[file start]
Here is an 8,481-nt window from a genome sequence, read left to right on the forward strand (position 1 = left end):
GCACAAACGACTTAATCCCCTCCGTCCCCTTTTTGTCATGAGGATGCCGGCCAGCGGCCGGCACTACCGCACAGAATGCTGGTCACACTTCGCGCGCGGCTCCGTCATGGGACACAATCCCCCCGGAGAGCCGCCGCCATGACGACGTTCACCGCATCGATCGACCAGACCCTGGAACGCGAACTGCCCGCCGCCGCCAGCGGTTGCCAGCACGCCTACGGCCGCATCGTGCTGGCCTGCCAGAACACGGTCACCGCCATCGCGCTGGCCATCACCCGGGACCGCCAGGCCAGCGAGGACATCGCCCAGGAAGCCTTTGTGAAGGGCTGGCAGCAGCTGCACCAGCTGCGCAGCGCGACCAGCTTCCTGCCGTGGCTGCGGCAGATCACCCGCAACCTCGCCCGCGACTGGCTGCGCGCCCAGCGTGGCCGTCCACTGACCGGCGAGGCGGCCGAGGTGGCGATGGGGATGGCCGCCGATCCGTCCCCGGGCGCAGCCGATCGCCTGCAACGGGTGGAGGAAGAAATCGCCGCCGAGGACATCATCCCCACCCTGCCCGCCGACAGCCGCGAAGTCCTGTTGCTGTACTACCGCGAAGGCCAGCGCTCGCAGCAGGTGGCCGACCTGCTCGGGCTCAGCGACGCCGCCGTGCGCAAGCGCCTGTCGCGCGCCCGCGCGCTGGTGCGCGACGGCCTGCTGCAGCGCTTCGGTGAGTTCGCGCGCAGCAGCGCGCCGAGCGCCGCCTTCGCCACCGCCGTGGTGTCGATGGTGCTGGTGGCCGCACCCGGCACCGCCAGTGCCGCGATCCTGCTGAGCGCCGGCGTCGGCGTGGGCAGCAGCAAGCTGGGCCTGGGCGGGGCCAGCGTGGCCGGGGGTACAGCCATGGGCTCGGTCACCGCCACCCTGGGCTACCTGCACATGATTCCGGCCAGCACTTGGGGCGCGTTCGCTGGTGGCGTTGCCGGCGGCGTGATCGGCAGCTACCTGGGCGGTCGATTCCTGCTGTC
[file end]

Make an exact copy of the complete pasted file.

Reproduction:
Here is an 8,481-nt window from a genome sequence, read left to right on the forward strand (position 1 = left end):
GCACAAACGACTTAATCCCCTCCGTCCCCTTTTTGTCATGAGGATGCCGGCCAGCGGCCGGCACTACCGCACAGAATGCTGGTCACACTTCGCGCGCGGCTCCGTCATGGGACACAATCCCCCCGGAGAGCCGCCGCCATGACGACGTTCACCGCATCGATCGACCAGACCCTGGAACGCGAACTGCCCGCCGCCGCCAGCGGTTGCCAGCACGCCTACGGCCGCATCGTGCTGGCCTGCCAGAACACGGTCACCGCCATCGCGCTGGCCATCACCCGGGACCGCCAGGCCAGCGAGGACATCGCCCAGGAAGCCTTTGTGAAGGGCTGGCAGCAGCTGCACCAGCTGCGCAGCGCGACCAGCTTCCTGCCGTGGCTGCGGCAGATCACCCGCAACCTCGCCCGCGACTGGCTGCGCGCCCAGCGTGGCCGTCCACTGACCGGCGAGGCGGCCGAGGTGGCGATGGGGATGGCCGCCGATCCGTCCCCGGGCGCAGCCGATCGCCTGCAACGGGTGGAGGAAGAAATCGCCGCCGAGGACATCATCCCCACCCTGCCCGCCGACAGCCGCGAAGTCCTGTTGCTGTACTACCGCGAAGGCCAGCGCTCGCAGCAGGTGGCCGACCTGCTCGGGCTCAGCGACGCCGCCGTGCGCAAGCGCCTGTCGCGCGCCCGCGCGCTGGTGCGCGACGGCCTGCTGCAGCGCTTCGGTGAGTTCGCGCGCAGCAGCGCGCCGAGCGCCGCCTTCGCCACCGCCGTGGTGTCGATGGTGCTGGTGGCCGCACCCGGCACCGCCAGTGCCGCGATCCTGCTGAGCGCCGGCGTCGGCGTGGGCAGCAGCAAGCTGGGCCTGGGCGGGGCCAGCGTGGCCGGGGGTACAGCCATGGGCTCGGTCACCGCCACCCTGGGCTACCTGCACATGATTCCGGCCAGCACTTGGGGCGCGTTCGCTGGTGGCGTTGCCGGCGGCGTGATCGGCAGCTACCTGGGCGGTCGATTCCTGCTGTC